[Haskell-cafe] Is it safe to use unsafePerformIO here?

Svein Ove Aas svein.ove at aas.no
Tue Sep 15 15:16:22 EDT 2009

I have a number of suggestions, some of which conflict with each
other, so I'll just throw them out here. Let's see..

First off, the IO monad does indeed enforce sequencing; that's its
primary purpose. However, you can ask for it to run I/O out of order,
specifically when the value the out-of-order action returns is
actually forced (used); that's lazy I/O, and is implemented using

You would not usually use unsafeInterleaveIO directly, though.
Instead, you'd use an existing wrapper, such as hGetContents. (for
Strings, or lazy bytestrings; the strict bytestring variant reasonably
has a strict semantics)

One thing to keep in mind about lazy I/O is that the I/O in question
can run at any arbitrary time, or not at all; not more than once,
though. You must make sure this is safe. For file input, that
basically means the file should not change during the program's

hGetLine is not lazy in this way, but the hGetContents you use is. I'm
not sure whether this means your program should work as-is, and I'm
not going to examine it closely enough to tell - as you mentioned it's
a mockup anyway. Besides..

Strings are also *slow*. What you want for I/O is, when reasonably
possible, bytestrings. You'd then use parsec-bytestring, or if
possible Data.Binary, to parse said bytestring; the latter is faster
(..probably), if more limited in function.

You could use the lazy bytestring hGetContents for this. However...

There is also a bytestring-mmap package on hackage, which outsources
the decision of what blocks to load into memory to the OS, and has the
best performance overall. Use this.

Oh. And unsafePerformIO is a trap that will kill you. See
http://www.girlgeniusonline.com/comic.php?date=20070725 for details.

On Tue, Sep 15, 2009 at 8:36 PM, Cristiano Paris
<cristiano.paris at gmail.com> wrote:
> Hi Cafè,
> I've the following problem: I have a (possibly very long) list of
> files on disk. Each file contains some metadata at the beginning and
> continues with a (possibly very large) chunk of data.
> Now, the program I'm writing can be run in two modes: either read a
> specific file from the disk and show the whole chunk of data on
> screen, or read all the files' metadata, sort the file list based on
> the metadata, and display a summary of those without reading the chunk
> of data from each file. I've factored out the file access machinery in
> a single module so as to use it indifferently under the two scenarios.
> At first, I wrote a piece of code which, in spirit, works like the
> following reduced case:
> ------
> module Main where
> import System.IO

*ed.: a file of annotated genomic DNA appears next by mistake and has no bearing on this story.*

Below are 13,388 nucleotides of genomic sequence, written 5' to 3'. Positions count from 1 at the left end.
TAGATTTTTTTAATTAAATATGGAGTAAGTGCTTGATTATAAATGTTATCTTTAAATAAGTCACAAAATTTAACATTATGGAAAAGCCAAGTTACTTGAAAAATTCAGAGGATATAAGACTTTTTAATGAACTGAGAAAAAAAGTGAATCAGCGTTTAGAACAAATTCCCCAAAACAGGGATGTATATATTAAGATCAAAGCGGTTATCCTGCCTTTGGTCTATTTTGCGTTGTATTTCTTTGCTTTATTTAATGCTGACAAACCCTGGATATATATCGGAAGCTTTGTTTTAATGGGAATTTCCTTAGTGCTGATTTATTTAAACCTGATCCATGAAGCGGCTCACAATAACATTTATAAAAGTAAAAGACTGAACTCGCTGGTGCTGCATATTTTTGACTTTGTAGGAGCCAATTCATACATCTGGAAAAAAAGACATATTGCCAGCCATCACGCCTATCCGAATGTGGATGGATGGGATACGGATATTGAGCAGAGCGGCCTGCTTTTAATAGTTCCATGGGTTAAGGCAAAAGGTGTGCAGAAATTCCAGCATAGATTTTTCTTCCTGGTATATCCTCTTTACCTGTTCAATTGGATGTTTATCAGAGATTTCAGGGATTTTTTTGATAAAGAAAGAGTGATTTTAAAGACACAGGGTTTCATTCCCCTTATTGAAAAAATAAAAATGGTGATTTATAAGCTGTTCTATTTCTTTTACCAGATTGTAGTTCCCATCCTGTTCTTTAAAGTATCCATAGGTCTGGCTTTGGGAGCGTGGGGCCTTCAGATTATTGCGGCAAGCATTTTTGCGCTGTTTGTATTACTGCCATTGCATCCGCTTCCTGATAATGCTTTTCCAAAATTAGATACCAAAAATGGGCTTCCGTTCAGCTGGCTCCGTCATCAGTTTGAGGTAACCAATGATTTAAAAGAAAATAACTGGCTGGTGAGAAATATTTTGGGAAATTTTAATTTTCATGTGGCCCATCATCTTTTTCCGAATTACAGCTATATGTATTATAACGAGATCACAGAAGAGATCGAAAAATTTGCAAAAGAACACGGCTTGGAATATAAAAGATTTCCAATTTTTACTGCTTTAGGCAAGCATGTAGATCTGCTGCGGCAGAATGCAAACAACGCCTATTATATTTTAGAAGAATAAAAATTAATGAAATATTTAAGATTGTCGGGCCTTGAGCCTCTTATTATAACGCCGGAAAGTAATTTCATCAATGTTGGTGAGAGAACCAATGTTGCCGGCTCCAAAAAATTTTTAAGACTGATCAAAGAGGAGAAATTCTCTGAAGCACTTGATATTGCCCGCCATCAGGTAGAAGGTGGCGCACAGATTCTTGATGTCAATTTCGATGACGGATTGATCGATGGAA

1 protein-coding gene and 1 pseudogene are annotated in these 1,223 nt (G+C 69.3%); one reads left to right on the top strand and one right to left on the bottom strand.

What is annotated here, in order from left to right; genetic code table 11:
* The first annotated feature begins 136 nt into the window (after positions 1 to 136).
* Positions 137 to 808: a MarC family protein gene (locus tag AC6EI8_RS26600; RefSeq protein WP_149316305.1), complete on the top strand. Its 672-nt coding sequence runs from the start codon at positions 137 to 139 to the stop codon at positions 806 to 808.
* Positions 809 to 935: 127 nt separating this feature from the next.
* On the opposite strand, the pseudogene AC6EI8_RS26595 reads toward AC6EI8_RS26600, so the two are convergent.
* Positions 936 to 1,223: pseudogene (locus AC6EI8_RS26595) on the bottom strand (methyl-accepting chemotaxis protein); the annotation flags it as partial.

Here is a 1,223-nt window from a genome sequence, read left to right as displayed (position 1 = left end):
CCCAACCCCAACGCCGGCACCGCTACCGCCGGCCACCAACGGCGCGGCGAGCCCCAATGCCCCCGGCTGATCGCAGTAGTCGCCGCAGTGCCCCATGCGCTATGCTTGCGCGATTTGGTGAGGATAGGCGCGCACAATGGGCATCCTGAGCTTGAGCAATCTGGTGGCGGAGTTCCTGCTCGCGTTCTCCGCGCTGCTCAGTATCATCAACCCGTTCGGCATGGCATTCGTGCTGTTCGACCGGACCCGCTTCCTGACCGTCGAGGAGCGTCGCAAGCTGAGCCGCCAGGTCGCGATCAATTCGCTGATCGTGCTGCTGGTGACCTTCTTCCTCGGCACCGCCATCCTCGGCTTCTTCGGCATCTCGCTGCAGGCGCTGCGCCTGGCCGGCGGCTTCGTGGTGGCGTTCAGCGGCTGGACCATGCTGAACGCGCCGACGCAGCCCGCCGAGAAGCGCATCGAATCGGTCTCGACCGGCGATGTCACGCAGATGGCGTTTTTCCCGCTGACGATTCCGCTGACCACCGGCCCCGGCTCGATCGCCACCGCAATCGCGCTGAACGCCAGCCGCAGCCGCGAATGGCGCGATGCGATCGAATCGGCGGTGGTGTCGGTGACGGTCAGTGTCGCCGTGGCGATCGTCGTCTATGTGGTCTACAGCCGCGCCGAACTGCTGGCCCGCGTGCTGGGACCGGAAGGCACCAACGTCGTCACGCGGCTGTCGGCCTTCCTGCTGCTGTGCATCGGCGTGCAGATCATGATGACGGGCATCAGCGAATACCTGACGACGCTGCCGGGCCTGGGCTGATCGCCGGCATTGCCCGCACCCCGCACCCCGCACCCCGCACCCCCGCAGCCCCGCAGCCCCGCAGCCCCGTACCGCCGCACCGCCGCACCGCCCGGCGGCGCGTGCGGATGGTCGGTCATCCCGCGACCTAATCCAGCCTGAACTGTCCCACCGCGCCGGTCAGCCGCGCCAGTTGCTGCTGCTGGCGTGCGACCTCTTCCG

> import Control.Applicative
> import Data.List
> import Data.Ord
> import Debug.Trace
> data Bit = Bit { index :: Integer, body :: String }
> readBit fn = withFile fn ReadMode $ \h -> Bit <$> (hGetLine h >>=
> return . read) <*> readBody
>             where readBody = withFile fn ReadMode $ \h -> do b <-
> hGetContents h
>                                                              seq b $
> trace ("Read body from: " ++ fn) $ return b
> main = do bl <- mapM readBit ["file1.txt","file2.txt"]
>          mapM_ (putStrLn . show . index) $ sortBy (comparing index) bl
> ----
> which is very expressive as it's written in applicative style.
> Each file is like the following:
> ---- file1.txt ----
> 1
> foo
> ----
> I've created a separate IO action for reading the body in the hope
> that it wouldn't get executed when the file list is sorted. But, to my
> surprise, it didn't work as the trace message gets written for each
> file before the summary is displayed.
> Thinking about this, I came to the conclusion that the IO Monad is
> enforcing proper IO ordering so that the IO action for file1's body
> must be executed right before IO action for file2's index one.
> If this is true, the only solution that came into my mind was to wrap
> the IO action for reading the body in an unsafePerformIO call. I
> actually ran the program with this modification and it works properly.
> So, as using unsafePerformIO is a Great Evil (TM), I'm wondering if
> there's a different way to do this which doesn't rely on retyping body
> as an IO action returning a String, which would break my pure code
> manipulating the files.
> My opinion is that using unsafePerformIO here is like ensuring the
> compiler that there're no observable side effects in running the IO
> action for reading the body and that no other side effects would
> impact this IO action.
> Thank you for any thoughts.
> Cristiano
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Svein Ove Aas

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